01:43:15   They just got to run with that, right?

01:43:18   It's totally true, though.

01:43:19   What are we going to do?

01:43:26   I think we're going to be OK.

01:43:27   Yeah, I think we will, too.

01:43:30   I share your interest and obsession

01:43:31   with the whole idea of story.

01:43:33   So I was talking about this.

01:43:34   I'm doing a new show with a couple of friends of mine.

01:43:36   We were talking last week about that Steve Jobs lost interview.

01:43:40   that you can see on Netflix. And I was realizing, and forgive me if you've heard this, if you're

01:43:44   one of the five people who listen to that show, but I'm very interested in the idea

01:43:46   of how Apple and Steve Jobs and Pixar are so interested in the idea of story. Story

01:43:51   about the company, story as a thing that we create. And I was trying to make the case

01:43:54   that Apple also, if you accept the notion that story is an abstraction layer, their

01:44:01   computers and their devices are stories too. They're taking out all of the inessential

01:44:04   things and telling a great story with the minimal number of components needed to tell

01:44:08   this story correctly. So I've been thinking a lot about story, and now today I'm thinking

01:44:12   more about story, because I just, I feel like with the, with our President-elect right now,

01:44:20   you described something earlier, well, is that, is this a victory for him? Is it a victory

01:44:24   for the party? Is it a defeat of the opposing party? It's hard to know right now, but the

01:44:28   one thing I do feel that I need to learn more about before I try to do anything intelligent

01:44:32   rational, is to understand what stories he told, whether they're true, whether

01:44:38   they're good, whether they're accurate, whether they're kind, whether they're

01:44:40   decent, whether they're respectful. Whatever stories he's telling meant a

01:44:43   lot to people, and I think different parts of that story meant things to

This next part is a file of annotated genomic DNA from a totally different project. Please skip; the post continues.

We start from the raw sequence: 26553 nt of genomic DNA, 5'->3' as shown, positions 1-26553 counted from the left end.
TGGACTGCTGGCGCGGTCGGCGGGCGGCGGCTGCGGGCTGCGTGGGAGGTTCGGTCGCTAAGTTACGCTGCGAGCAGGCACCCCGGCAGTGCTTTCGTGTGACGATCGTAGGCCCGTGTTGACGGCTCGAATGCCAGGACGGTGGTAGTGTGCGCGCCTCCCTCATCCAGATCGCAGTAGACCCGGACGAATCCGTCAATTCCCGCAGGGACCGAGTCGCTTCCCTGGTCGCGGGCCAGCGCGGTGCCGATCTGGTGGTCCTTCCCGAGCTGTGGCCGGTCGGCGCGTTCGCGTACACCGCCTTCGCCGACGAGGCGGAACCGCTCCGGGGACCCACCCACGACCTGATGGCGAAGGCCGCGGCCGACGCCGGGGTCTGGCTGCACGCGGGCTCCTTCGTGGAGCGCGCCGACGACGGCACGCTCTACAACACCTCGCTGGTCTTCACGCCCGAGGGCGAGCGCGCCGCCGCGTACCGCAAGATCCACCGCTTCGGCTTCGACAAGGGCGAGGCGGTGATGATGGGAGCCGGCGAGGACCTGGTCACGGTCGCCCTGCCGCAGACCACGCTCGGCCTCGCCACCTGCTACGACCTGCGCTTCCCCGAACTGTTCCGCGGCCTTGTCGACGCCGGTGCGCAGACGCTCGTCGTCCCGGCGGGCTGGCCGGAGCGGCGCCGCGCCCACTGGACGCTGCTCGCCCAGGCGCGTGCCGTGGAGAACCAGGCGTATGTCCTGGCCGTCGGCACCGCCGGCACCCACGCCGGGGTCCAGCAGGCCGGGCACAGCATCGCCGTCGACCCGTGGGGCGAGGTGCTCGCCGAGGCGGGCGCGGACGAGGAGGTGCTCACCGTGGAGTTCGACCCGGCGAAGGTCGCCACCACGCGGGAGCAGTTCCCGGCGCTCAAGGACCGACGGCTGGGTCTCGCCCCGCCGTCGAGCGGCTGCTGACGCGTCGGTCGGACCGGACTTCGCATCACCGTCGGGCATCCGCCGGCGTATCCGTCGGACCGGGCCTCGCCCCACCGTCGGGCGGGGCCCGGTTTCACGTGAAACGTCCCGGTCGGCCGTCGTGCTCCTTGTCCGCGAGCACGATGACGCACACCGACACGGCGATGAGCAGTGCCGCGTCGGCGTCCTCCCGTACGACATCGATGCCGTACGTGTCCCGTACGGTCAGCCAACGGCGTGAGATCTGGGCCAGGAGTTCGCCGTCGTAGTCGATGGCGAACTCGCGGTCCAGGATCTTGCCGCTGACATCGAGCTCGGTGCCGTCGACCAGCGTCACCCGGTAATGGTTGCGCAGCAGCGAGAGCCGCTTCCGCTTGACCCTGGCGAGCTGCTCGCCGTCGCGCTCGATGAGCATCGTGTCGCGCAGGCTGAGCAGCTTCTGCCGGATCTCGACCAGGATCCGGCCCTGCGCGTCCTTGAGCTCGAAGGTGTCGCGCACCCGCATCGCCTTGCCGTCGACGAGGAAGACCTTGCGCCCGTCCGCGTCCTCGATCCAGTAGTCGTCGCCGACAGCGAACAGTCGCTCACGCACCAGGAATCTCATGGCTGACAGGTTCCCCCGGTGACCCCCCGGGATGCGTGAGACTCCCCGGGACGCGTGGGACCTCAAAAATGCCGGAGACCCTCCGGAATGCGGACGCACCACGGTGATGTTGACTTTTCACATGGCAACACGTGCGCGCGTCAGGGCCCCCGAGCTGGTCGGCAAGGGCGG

01:44:46   different people, and a lot of the folks in those red states found a way to

01:44:50   overlook one to five terrible things about him because there was something

01:44:55   about that story that worked for them. And the failure of imagination for me, as

01:44:59   as I sit here today, is that I don't think I got that story well enough. And I think

01:45:03   like everybody else, I missed it. I don't know what's going to change as a result of

01:45:06   that, but I don't know how I proceed to do anything intelligently until I understand

01:45:09   what I got wrong. I don't want to point a finger. I don't want to yell at Jill Stein.

01:45:13   I want to first understand how I got it wrong. And I think I didn't get the story right.

01:45:21   So I am of the opinion that in the 2000 election that you can yell at Ralph Nader, that Ralph

01:45:32   Nader really fucked that one up. And you don't even want to get my way. You've probably heard

01:45:39   her do it because that one is...

01:45:42   She has a few hot button issues.

01:45:43   She has a hot button issues. And Ralph Nader in 2000 is one of them, is that Ralph Nader

01:45:50   really fucked that one up. And I don't feel like this is that at all. I'm with you. I

01:45:58   don't have any animosity towards the third-party candidates, towards Jill Stein or Joe Schenectady,

01:46:07   whatever the guy's name is.

01:46:08   Yeah, the pot guy, Joe Schenectady.

01:46:09   Yeah, the guy who doesn't know where Aleppo is, you know what I mean?

01:46:13   Yeah. Aleppo's that Brazilian restaurant in Philadelphia.

01:46:15   You know what? I think that's the third...

01:46:17   - That's the 12th rule of--

01:46:20   - Aleppo, if you yell Aleppo, you always get,

01:46:24   you get a fresh cut on the house sirloin.

01:46:27   - You like maybe a nice chicken heart?

01:46:29   - Yeah.

01:46:30   - Don't fill up on Aleppo.

01:46:33   - This isn't that at all.

01:46:35   It's very different.

01:46:37   I tweeted it.

01:46:41   My id comes out on Twitter.

01:46:45   I tweet a lot looser than I blog.

01:46:49   And even on this show, I'm looser on Twitter

01:46:54   than I am anywhere else.

01:46:56   And I tweeted before, I think it was even before,

01:47:01   yeah, I think it was like two days ago,

01:47:04   but where the Trump team had suggested

01:47:08   that they're gonna appoint Rudy Giuliani

01:47:12   as Attorney General and--

01:47:15   You could not put those announcements in Gingrich.

01:47:17   You could not put that in Mad Magazine and have it be possible.

01:47:20   And Newt Gingrich is Secretary of State.

01:47:23   And you know, maybe that's actually, you know, at this point, maybe that's going

01:47:26   to come to pass.

01:47:27   And like you said, it sounds like something out of Mad Magazine.

01:47:31   But honest to God, at least there's a certain honesty to it.

01:47:37   You know what I mean?

01:47:38   Like, I think it's preposterous.

01:47:40   I don't agree with it.

01:47:41   I think it's terrible.

01:47:42   But at least they're saying this is how bad it's gonna be.

01:47:47   You know, or this is how, you know, I say bad,

01:47:52   but this is how, you know.

01:47:54   - Different.

01:47:56   - How different it's going to be.

01:47:58   - I think we can fairly say in a nonpartisan way,